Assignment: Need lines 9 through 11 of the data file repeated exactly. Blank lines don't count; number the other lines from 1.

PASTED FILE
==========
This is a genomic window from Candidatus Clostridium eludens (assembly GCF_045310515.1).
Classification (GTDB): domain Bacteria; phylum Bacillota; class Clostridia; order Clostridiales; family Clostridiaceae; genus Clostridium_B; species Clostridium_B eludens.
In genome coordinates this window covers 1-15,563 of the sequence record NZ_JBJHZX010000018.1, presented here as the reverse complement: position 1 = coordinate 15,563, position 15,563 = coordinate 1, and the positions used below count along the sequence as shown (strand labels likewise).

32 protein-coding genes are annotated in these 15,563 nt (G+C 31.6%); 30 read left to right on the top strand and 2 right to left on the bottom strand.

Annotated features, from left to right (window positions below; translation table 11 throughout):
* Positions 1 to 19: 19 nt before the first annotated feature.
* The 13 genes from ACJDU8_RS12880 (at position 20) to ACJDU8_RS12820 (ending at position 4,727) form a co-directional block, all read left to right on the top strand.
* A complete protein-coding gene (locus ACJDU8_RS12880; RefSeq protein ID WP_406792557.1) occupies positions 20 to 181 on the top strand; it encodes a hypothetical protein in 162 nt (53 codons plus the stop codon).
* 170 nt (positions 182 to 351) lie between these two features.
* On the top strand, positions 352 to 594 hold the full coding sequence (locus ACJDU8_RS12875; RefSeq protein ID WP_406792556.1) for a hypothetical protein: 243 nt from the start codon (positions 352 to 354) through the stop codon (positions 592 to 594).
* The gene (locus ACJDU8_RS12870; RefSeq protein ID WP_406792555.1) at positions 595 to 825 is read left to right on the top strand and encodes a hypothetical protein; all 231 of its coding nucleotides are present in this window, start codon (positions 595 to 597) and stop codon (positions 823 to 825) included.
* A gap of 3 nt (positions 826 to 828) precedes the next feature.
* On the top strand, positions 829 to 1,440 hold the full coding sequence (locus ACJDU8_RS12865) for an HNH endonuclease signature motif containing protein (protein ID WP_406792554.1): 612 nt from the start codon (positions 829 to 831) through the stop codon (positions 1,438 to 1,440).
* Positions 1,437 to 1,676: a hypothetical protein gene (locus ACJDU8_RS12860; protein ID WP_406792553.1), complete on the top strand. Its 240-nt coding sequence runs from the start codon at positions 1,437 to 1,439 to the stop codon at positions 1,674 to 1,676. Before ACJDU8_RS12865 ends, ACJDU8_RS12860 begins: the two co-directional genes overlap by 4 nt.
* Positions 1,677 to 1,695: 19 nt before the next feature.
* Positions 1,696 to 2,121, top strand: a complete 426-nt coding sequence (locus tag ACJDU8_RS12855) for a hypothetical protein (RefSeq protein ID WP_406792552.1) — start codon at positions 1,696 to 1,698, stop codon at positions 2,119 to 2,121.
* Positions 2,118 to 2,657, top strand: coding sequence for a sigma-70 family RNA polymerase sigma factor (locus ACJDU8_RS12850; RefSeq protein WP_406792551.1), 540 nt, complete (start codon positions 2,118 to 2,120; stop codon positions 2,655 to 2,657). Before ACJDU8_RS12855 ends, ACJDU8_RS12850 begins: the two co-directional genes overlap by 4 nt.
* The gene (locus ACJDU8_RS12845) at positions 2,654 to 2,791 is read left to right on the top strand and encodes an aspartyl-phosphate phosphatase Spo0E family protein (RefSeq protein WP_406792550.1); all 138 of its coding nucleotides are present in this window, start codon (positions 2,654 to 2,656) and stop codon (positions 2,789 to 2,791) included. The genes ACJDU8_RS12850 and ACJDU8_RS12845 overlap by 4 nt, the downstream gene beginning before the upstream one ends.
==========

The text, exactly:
* 170 nt (positions 182 to 351) lie between these two features.
* On the top strand, positions 352 to 594 hold the full coding sequence (locus ACJDU8_RS12875; RefSeq protein ID WP_406792556.1) for a hypothetical protein: 243 nt from the start codon (positions 352 to 354) through the stop codon (positions 592 to 594).
* The gene (locus ACJDU8_RS12870; RefSeq protein ID WP_406792555.1) at positions 595 to 825 is read left to right on the top strand and encodes a hypothetical protein; all 231 of its coding nucleotides are present in this window, start codon (positions 595 to 597) and stop codon (positions 823 to 825) included.